For the second time in two days, the SEC cracked down on restrictive employee severance agreements that purport to limit the ability of former employees to communicate with the Commission. In this case, the SEC hit SandRidge Energy, Inc. with a $1.4 million civil penalty for violating Exchange Act Rule 21F-17, and entered a cease and desist order prohibiting future violations. SandRidge agreed to settle the charges without admitting or denying the SEC findings.
The severance agreement used by SandRidge from at least August 2011 to April 2015 prohibited former employees from cooperating with any governmental agency in any complaint or investigation concerning the company. The provision expressly stated that former employees could not voluntarily contact any government agency concerning any complaint or investigation pertaining to the company. The form agreement also prohibited employees from using or disclosing any confidential or proprietary information to any other person or organization, including governmental agencies, without the company’s prior written consent. Finally, the agreement provided that employees could not “at any time in the future defame, disparage or make statements or disparaging remarks” that could damage the company’s reputation or that of any of its officers, directors or other specified persons or entities.
While SandRidge would on occasion modify the restrictive language in response to a specific request from an employee, the company continued to use the standard form agreement in many cases. From August 2011 through April 2015, approximately 546 former employees signed separation agreements that contained at least some of these provisions, and approximately 240 other employees received a form with all or some of these provisions attached to their employment agreements.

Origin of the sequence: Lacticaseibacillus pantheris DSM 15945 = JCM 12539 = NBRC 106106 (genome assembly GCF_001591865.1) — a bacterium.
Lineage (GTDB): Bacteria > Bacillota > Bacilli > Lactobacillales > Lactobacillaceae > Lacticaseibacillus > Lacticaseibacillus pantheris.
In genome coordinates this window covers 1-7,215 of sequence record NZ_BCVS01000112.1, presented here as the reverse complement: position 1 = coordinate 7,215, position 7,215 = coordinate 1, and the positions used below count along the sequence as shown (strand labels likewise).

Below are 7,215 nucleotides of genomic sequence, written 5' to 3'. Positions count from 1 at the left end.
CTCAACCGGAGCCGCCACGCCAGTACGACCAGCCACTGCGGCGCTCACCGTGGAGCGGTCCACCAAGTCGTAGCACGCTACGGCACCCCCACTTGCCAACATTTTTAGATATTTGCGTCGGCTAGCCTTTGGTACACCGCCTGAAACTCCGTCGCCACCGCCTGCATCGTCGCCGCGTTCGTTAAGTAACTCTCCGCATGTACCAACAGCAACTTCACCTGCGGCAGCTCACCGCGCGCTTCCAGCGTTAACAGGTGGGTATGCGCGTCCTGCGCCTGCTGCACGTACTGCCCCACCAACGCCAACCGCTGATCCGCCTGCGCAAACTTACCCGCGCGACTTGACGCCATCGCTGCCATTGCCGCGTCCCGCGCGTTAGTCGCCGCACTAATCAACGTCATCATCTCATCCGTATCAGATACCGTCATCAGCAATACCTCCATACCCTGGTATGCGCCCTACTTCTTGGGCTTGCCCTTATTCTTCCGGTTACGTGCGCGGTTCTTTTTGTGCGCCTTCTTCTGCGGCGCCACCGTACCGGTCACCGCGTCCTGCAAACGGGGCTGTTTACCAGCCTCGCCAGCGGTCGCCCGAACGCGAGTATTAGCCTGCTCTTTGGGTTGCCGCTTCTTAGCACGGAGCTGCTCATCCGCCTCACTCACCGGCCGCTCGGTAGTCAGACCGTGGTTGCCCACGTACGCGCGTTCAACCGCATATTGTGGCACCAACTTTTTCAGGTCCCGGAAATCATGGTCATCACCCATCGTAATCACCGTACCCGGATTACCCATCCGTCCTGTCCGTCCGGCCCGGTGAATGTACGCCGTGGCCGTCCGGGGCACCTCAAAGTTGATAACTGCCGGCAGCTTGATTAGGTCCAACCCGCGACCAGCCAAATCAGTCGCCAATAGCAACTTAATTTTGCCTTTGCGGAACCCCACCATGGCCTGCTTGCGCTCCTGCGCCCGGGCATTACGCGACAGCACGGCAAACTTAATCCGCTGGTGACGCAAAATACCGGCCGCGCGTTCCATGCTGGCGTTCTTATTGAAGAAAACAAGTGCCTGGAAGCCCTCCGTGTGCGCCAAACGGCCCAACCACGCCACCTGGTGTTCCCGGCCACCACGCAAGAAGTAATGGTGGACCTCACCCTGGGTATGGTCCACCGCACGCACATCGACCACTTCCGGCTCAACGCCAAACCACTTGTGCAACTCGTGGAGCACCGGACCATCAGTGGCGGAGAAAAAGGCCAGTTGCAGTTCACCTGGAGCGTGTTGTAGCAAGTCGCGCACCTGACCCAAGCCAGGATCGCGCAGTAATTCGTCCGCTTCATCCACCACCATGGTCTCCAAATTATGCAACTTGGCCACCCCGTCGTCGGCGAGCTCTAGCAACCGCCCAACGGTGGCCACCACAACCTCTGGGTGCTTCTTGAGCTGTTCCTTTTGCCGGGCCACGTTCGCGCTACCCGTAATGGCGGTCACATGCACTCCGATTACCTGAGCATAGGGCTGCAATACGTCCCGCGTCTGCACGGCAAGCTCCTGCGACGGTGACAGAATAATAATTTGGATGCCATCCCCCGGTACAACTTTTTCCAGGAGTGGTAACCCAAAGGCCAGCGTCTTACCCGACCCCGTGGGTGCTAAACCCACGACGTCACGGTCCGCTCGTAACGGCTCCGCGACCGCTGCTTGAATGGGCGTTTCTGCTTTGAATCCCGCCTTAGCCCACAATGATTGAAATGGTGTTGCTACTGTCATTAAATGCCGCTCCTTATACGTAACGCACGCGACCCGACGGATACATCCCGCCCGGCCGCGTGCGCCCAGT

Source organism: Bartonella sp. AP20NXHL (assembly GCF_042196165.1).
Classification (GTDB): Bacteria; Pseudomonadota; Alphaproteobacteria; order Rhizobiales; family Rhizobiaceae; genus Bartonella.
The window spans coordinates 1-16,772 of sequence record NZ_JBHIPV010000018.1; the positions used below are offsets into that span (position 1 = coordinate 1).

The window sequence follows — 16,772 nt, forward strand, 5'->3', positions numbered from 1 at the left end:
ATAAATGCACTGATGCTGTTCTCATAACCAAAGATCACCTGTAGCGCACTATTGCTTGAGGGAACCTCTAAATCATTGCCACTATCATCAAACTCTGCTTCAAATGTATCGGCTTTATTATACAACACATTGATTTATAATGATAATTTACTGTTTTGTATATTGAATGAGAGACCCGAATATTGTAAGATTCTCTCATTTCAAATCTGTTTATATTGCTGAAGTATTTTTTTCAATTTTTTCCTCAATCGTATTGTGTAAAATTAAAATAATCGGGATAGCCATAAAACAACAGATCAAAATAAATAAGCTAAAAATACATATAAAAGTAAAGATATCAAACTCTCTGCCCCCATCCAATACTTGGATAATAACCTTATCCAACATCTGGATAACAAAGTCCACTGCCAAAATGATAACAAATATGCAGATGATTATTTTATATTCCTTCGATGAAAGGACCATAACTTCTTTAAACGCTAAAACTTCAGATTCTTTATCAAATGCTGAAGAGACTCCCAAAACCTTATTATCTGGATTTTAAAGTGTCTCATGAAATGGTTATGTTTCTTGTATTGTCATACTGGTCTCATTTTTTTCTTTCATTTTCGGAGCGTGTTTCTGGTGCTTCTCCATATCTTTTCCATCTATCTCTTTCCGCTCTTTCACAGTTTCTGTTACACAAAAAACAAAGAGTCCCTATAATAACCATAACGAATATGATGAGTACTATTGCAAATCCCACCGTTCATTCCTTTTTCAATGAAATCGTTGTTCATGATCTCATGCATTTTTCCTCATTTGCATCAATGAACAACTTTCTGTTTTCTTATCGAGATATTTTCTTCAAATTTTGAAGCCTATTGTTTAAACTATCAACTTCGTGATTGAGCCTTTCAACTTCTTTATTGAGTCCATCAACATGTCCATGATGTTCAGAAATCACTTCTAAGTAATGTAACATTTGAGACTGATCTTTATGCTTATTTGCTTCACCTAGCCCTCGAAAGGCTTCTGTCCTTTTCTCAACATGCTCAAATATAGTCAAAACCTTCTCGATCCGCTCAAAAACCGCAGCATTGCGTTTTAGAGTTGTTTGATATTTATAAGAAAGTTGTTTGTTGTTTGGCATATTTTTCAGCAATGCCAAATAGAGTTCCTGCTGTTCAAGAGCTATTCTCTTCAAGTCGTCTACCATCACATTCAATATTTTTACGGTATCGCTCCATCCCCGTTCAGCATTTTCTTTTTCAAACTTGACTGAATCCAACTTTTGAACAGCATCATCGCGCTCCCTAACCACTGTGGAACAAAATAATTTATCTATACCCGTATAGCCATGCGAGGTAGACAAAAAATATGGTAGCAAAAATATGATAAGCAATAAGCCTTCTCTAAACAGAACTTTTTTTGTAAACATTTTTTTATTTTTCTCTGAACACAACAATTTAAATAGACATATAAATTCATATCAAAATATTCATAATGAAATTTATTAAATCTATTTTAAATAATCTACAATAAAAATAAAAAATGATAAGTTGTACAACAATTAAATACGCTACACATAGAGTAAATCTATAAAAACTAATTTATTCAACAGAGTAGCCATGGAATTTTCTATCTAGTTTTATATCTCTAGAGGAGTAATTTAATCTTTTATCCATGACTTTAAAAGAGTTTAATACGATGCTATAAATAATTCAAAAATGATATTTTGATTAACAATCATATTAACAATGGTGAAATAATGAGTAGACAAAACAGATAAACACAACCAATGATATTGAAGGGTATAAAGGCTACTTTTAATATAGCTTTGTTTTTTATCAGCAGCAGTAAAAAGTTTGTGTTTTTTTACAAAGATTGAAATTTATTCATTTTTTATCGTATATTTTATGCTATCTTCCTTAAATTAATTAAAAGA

As part of a planned reduction in force, SandRidge entered into approximately 113 separation agreements on or after April 1, 2015, the day the SEC announced its first enforcement action against KBR charging violations of Rule 21F-17. After becoming aware of the SEC’s enforcement action, SandRidge asked its outside employment counsel to revise its standard form separation agreement, but the company did not change the language in the separation agreements used for the ongoing reduction in force. The SEC noted that many of the improper separation agreements were in place, and that employees executed a large number of agreements, during periods when the SEC was actively investigating SandRidge.
The matter culminated when the company dismissed an internal whistle-blower who regularly raised concerns about the process used by SandRidge to calculate its publicly-reported oil and gas reserves. According to the SEC order, management stated that they could replace the whistle-blower with someone “who could do the work without creating all of the internal strife.”The employee’s separation agreement also contained the prohibited restrictive language.
In the release adopting Rule 21F-17, the SEC stated that an “attempt to enforce a confidentiality agreement against an individual to prevent his or her communications with Commission staff about a possible securities law violation could inhibit those communications even when such an agreement would be legally unenforceable, and would undermine the effectiveness of the countervailing incentives that Congress established to encourage individuals to disclose possible violations to the Commission.”
Jane Norberg, Chief of the SEC’s Office of the Whistleblower, stated that "whistleblowers who step forward and raise concerns internally to their companies about potential securities law violations should be protected from retaliation regardless of whether they have filed a complaint with the SEC."
The settlement is subject to approval by the Bankruptcy Court for the Southern District of Texas.
In the Matter of SandRidge Energy, Inc., SEC Release No. 34-79607 (Dec. 20, 2016).
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